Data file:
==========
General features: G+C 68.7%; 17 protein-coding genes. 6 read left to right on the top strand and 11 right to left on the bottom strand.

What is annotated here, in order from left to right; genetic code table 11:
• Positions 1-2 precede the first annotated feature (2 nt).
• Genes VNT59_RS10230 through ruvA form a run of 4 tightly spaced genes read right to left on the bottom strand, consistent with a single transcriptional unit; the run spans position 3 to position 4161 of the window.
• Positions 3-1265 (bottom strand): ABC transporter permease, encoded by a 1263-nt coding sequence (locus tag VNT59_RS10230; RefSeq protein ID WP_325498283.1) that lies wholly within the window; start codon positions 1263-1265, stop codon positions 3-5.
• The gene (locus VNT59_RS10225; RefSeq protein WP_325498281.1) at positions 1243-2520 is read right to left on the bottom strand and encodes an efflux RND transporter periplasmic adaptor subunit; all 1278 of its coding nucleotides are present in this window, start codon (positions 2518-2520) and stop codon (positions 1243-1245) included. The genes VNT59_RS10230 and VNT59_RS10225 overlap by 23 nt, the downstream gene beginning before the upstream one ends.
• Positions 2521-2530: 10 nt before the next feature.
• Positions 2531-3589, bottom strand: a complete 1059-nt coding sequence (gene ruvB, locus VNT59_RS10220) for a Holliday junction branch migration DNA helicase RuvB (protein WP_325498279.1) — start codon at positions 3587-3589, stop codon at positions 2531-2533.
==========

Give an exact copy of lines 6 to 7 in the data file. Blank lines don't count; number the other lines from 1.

• The gene (locus VNT59_RS10225; RefSeq protein WP_325498281.1) at positions 1243-2520 is read right to left on the bottom strand and encodes an efflux RND transporter periplasmic adaptor subunit; all 1278 of its coding nucleotides are present in this window, start codon (positions 2518-2520) and stop codon (positions 1243-1245) included. The genes VNT59_RS10230 and VNT59_RS10225 overlap by 23 nt, the downstream gene beginning before the upstream one ends.
• Positions 2521-2530: 10 nt before the next feature.